Bryan Parras, far left, with his father, second from right, at the Healthy Manchester Festival on July 19, 2013. (Courtesy of Flickr.)
In the current issue of The Nation, I profile two climate activists who engaged in a high-stakes direct action back in May, anchoring a lobster boat in the path of a coal freighter at the Brayton Point power plant in Somerset, Massachusetts, blocking the delivery of 40,000 tons of coal for a day. The piece, you could say, is about the challenge of coming to terms with the sort of truly stark choices humanity faces if we take the urgency and scale of the climate crisis—and the idea of climate justice—at all seriously. Choices like shutting down coal plants.
But last week, while on a reporting trip to Houston and East Texas for the magazine, I had a chance to sit down with Houston native and environmental-justice advocate Bryan Parras, co-founder (with his father, Juan Parras) of Texas Environmental Justice Advocacy Services, or TEJAS, and he offered a crucial counterpoint to my piece in the current issue. Not that the stark choices I wrote about there can simply be wished away. They can’t. It’s just that they look a bit different, and even more complicated, depending on where you stand and where you’re coming from—something climate activists, all of us, would do well to acknowledge.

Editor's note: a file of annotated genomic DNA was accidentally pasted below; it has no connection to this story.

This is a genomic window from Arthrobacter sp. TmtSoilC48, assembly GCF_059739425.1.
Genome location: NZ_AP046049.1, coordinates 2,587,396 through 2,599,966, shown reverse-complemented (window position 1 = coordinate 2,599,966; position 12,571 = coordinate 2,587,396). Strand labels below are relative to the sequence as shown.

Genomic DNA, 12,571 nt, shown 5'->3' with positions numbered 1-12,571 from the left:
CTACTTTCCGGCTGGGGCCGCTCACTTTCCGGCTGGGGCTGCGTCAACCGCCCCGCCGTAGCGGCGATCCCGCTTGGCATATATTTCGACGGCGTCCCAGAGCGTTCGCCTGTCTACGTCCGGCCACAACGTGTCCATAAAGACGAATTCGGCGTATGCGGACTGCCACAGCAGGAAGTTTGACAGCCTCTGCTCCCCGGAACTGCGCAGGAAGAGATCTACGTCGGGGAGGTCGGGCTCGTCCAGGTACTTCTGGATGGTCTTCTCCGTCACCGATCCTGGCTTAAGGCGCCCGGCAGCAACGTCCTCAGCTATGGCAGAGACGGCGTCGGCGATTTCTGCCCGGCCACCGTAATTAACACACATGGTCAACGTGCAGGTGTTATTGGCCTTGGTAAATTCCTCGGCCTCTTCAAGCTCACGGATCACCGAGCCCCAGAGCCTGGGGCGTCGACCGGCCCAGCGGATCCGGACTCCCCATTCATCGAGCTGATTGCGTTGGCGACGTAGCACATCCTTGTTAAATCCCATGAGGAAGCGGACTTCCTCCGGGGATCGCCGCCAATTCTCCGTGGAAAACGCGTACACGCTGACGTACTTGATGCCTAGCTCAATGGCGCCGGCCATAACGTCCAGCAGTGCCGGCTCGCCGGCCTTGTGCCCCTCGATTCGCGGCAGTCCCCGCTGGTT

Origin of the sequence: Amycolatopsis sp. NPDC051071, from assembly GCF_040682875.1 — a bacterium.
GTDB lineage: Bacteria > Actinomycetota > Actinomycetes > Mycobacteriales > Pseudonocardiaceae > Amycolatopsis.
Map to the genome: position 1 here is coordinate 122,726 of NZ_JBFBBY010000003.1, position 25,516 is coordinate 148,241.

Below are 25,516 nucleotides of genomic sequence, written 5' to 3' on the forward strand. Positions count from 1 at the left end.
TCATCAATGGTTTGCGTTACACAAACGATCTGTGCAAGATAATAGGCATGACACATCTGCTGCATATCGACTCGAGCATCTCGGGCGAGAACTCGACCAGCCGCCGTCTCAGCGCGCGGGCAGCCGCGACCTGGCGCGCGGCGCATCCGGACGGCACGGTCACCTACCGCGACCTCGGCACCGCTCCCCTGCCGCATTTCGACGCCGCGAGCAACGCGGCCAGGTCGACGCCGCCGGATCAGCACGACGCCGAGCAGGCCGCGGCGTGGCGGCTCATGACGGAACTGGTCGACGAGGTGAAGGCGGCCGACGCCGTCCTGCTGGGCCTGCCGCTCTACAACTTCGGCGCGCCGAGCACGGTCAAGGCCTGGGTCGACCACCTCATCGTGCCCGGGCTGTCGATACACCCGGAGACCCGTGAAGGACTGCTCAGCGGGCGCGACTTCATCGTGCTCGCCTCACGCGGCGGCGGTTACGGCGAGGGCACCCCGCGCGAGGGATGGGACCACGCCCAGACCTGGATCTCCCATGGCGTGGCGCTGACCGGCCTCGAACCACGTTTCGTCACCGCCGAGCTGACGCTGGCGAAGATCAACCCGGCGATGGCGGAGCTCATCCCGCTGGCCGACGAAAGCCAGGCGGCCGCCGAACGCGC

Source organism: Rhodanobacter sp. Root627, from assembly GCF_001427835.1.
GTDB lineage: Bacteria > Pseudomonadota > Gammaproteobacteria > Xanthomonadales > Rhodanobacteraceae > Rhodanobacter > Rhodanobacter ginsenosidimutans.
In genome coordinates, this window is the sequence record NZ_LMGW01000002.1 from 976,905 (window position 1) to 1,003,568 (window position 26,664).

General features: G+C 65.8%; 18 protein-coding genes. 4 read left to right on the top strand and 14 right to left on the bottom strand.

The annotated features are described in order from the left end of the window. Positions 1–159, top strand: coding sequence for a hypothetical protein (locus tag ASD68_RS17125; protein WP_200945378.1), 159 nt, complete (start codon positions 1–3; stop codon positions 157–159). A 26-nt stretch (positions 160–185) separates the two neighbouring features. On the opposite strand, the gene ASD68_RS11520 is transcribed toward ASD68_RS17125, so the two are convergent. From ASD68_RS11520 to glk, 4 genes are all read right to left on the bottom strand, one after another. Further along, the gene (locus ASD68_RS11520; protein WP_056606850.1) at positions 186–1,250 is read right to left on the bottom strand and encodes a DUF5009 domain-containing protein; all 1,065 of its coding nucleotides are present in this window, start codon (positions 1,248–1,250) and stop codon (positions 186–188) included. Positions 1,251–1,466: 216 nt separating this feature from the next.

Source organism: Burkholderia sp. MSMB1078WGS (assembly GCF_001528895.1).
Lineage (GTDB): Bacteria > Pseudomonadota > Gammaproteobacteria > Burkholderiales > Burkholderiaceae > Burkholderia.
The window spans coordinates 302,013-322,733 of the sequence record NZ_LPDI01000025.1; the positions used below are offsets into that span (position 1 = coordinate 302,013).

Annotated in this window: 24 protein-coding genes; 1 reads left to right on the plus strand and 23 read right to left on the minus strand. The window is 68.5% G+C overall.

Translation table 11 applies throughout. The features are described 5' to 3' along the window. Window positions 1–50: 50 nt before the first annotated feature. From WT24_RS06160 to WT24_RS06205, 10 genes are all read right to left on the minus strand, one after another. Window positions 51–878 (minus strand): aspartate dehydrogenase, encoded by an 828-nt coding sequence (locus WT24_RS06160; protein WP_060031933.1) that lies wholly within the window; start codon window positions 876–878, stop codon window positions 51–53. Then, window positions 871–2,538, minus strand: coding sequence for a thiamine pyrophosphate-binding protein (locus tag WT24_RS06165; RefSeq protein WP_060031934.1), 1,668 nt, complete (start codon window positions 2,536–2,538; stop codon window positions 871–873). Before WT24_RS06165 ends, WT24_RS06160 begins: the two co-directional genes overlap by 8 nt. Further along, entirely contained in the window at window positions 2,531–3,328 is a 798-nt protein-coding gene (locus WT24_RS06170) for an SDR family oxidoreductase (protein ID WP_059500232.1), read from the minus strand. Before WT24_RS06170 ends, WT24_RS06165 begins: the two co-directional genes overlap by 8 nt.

One of the communities where Parras engages as an organizer is Houston’s Manchester neighborhood. Located just east of the 610 Loop along the Houston Shipping Channel, it’s literally hemmed in by oil refineries owned by Valero, Texas PetroChemical and LyondellBassel, as well as other heavily polluting industrial facilities including a chemical plant, a tire plant, a car-crushing facility, a train yard and a sewage treatment plant, not to mention two major highways. The residents of Manchester, poor and working-class and overwhelmingly Latino, already breathe some of the country’s most toxic air, including a number of known human carcinogens, as an eye-opening 2005 investigation by the Houston Chronicle revealed. And they have the health statistics to show for it. Not only rates of asthma and other respiratory problems, but as Kristin Moe noted in a strong article for Yes! magazine last April, a recent investigation by researchers at the University of Texas School of Public Health found that “for children living within two miles of the Houston Ship Channel, chances of contracting acute lymphocytic leukemia are 56 percent higher than for children only ten miles away.”